Ink said...

I'm with Book, in that this is a tougher question than it seems on the surface. I'm not sure I've ever really had that pure jealousy feeling, that "I wish I'd written this book" feeling.

I mean, there's times where I wish I'd thought of the premise first... but the book I'd have written would have been quite different, so that's not quite the same thing. The best book I've ever read is called Strange Piece of Paradise, and it's about a woman who, with a friend, decides to take summer break to ride across the U.S. on a bike. They stop one night and set up camp, only to have a man drive his pickup truck down into the campground and run them over. And then get out and attack both girls with an axe. The story then follows the woman's recovery (they both miraculously survive), and then how later in life she returns to the area to try and track down who did this to her, for the case had never been solved. That's the best book I've read... except it's not fiction, but rather a memoir. Yep, a true story. So, while it blew me away, well, I can't really want to have written it, since it's so utterly and completely tied up with the life and thoughts of this particular writer. A lot of great books, to me, are this way. They are so unique... and yet so different from me, which is maybe why they fascinate me so much. But I couldn't see myself having written such a specific thing, or wanting to.

Now, there are great books that inspire me with their sheer quality, and make me want to write something just as good. Anne Patchett, Tim O'Brien, Javier Marias. I mean, I've read some Ian McEwan the last couple years, and his technical mastery of voice and pov gets me going. Cormac McCarthy fills me with a sort of awe. The odd wonder of his diction... maybe there's a bit of jealousy there. :) His odd style, almost entirely exterior, full of description and dialogue and almost no internal thoughts, intrigues me. It's stark and amazingly evocative and I love it... but it's not really me. I love the odd twists of thought through memory, through the descending layers of consciousness (that's why I love Javier Marias)... I love it, but I don't necessarily want it for me.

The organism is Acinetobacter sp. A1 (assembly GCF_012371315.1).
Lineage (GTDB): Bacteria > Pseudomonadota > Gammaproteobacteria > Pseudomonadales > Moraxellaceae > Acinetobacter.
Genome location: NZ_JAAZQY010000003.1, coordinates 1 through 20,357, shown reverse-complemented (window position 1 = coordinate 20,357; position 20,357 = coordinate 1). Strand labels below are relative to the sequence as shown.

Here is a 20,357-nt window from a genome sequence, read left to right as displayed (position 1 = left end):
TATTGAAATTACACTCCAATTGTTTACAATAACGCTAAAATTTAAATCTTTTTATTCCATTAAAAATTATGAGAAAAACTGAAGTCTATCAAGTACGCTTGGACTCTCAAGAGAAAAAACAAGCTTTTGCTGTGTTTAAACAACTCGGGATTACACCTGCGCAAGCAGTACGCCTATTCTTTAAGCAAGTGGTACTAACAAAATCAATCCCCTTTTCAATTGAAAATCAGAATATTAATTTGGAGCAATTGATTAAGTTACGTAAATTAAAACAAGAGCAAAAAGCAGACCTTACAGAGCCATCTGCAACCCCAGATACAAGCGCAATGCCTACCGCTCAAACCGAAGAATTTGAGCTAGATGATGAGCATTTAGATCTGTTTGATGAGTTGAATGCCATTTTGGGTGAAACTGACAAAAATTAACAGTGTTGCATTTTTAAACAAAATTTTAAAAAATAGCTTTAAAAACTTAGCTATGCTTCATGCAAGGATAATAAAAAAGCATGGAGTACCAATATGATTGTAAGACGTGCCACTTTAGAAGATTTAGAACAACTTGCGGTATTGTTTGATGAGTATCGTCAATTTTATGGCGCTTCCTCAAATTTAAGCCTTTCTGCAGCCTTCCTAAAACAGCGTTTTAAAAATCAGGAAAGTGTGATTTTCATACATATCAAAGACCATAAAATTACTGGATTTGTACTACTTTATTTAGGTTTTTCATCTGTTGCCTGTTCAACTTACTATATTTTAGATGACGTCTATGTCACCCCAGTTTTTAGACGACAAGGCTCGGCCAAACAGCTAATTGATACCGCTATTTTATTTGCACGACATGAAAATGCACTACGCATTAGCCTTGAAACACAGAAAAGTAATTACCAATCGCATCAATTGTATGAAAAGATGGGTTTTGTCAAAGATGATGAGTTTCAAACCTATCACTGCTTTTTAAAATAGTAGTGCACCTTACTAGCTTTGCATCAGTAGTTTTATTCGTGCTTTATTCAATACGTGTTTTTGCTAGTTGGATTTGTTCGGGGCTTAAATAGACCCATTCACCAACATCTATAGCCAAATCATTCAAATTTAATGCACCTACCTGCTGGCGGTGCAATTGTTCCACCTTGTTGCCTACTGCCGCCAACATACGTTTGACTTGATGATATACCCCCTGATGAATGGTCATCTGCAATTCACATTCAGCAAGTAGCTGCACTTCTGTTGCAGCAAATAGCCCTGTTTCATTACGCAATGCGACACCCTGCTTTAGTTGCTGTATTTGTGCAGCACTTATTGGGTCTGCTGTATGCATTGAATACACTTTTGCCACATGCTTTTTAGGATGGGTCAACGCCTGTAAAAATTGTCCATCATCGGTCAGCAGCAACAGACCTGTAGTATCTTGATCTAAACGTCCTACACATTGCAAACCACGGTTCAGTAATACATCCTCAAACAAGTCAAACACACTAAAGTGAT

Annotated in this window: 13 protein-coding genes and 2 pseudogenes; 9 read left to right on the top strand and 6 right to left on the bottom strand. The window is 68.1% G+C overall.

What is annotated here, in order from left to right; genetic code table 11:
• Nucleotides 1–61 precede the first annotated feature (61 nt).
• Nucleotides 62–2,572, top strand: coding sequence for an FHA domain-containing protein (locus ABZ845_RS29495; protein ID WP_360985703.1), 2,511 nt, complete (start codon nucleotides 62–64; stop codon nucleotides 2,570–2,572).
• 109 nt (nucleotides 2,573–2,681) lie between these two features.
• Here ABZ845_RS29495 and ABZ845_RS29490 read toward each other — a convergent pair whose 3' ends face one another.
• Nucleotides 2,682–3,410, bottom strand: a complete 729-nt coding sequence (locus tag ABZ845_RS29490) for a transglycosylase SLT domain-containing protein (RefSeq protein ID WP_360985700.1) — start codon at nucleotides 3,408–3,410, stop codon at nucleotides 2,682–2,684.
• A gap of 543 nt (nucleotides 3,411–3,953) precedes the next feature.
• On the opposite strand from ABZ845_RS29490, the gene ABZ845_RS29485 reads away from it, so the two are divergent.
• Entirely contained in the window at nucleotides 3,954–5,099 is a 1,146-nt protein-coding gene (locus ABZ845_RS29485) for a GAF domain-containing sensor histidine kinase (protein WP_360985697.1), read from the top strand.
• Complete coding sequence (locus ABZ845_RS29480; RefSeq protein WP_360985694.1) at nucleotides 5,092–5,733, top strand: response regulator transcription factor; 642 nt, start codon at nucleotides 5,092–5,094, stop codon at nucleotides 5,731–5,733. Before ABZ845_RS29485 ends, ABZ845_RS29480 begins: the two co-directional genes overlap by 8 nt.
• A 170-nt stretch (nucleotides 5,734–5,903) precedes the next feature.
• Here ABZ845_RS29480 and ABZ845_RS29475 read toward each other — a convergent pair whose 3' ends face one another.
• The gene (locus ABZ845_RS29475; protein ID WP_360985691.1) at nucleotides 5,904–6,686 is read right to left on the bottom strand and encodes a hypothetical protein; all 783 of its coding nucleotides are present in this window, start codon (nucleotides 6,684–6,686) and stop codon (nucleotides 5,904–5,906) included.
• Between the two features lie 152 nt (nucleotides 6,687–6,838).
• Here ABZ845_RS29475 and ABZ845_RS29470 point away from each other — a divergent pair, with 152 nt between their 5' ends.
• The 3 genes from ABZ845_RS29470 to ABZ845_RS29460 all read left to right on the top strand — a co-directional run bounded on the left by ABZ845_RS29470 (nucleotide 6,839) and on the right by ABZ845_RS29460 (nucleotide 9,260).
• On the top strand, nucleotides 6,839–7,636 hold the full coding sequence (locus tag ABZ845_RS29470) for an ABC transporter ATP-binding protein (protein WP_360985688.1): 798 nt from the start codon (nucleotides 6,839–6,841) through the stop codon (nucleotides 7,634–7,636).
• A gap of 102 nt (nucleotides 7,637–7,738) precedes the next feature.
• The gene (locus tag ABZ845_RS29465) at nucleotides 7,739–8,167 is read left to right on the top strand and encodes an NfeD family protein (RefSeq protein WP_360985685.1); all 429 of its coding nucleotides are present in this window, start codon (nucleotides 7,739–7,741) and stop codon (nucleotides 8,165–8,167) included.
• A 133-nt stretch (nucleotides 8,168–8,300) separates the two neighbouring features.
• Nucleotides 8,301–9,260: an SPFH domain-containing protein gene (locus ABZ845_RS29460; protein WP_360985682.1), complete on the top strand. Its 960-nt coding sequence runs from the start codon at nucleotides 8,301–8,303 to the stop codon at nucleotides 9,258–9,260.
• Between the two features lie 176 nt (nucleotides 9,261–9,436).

If I had to pick a book that maybe I'd wished that I had written, well... I'd probably pick Jonathan Lethem's The Fortress of Solitude, both for its quality and for the way many of its themes and ideas and characters resonated with me in a very personal way. Certain dynamics within that story were so familiar that it was almost as if I could have written it, or something similar. An odd feeling. That's the closest I'd come, I think, to that feeling.

Wanu said...